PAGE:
A recent rant on Labour List attacked the UK Social Health Association for its position on Homeopathy on the NHS. The author concluded:
"It’s bad enough to have a Conservative Secretary of State for Health that supports an utterly farcical and unsubstantiated form of treatment for patients but we are in no position to hold him to account unless our own Labour family is united. To have our own affiliated organisations support this position requires an immediate and decisive response, so that this issue does not distract us from our fight to ensure that we have a world class National Health Service."
The UK SHA response was “Homeopathy does no harm and its cheap. NHS wastes money in much worse ways”.
A number of SHA Scotland members asked what our position was in light of this debate. The last time this issue was debated was in our submission to the 2005 Scottish Labour policy review when we said:
"SHA Scotland believes that alternative and complimentary therapies have a significant role to play in NHS treatment. The success of the Glasgow Homeopathic Hospital is a good example of provision that should be supported including the retention of in-patient beds."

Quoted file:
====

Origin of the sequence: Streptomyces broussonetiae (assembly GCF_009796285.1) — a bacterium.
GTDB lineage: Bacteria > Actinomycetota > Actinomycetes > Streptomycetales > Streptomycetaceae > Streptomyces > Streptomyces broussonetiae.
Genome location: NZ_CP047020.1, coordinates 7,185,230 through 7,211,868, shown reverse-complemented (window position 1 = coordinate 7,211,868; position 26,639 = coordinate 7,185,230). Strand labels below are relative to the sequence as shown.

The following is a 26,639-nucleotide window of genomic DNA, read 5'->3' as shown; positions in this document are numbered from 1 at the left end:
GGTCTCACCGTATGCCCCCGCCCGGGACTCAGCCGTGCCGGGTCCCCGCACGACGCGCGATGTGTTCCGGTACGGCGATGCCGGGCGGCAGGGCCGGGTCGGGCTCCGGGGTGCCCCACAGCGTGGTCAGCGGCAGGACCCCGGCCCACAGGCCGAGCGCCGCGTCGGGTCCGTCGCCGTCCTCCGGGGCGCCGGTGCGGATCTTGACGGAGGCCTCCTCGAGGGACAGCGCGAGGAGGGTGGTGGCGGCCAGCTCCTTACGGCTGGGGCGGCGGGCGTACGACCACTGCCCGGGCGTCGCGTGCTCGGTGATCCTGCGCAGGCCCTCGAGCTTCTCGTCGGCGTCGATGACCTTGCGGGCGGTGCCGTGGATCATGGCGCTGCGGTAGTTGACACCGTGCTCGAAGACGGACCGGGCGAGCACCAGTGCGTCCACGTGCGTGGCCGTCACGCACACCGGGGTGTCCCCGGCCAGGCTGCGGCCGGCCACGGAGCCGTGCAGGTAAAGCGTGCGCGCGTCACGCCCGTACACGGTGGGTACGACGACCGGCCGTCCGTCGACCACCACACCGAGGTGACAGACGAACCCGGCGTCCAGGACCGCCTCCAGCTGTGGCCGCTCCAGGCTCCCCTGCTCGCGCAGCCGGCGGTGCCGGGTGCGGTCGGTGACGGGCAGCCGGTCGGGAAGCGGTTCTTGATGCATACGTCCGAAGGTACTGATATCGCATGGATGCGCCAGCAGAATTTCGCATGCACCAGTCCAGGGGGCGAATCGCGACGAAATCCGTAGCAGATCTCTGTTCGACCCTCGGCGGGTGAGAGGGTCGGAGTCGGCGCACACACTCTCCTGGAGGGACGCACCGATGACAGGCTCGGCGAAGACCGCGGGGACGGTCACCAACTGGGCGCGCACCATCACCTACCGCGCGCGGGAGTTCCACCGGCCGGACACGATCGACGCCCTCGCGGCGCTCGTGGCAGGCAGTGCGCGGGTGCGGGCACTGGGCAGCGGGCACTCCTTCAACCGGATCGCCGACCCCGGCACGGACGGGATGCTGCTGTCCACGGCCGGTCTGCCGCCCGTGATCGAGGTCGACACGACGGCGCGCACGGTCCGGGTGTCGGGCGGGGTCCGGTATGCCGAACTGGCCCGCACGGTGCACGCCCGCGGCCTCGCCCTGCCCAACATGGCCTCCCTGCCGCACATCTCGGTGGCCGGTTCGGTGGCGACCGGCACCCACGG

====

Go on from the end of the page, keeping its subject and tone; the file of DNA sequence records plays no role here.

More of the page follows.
The debate on Homeopathy in Scotland has widened in recent weeks. As budget cuts impact health boards are beginning to question this provision. NHS Lothian is currently consulting on the issue and NHS Highland have come out firmly against. The debate is covered well in this BBC piece.
To sum up each side of the debate.
The British Medical Association, believes there should be no further NHS funding for homeopathy, They argue that scarce resources are being spent on a treatment with "no scientific evidence base to support its use". The 2010 report by the cross-party House of Commons Science and Technology Committee, found there was no evidence beyond a placebo effect - where a patient gets better because of their belief that the treatment works.
The Faculty of Homeopathy says it is "not accurate" to say there is no evidence for homeopathy. They claim that the conclusions drawn from studies have been "cherry-picked" by opponents and that there is evidence for the effectiveness of its treatments. They also claim that homeopathy is a safe, cost-effective alternative which can actually save the NHS money.
What do you think?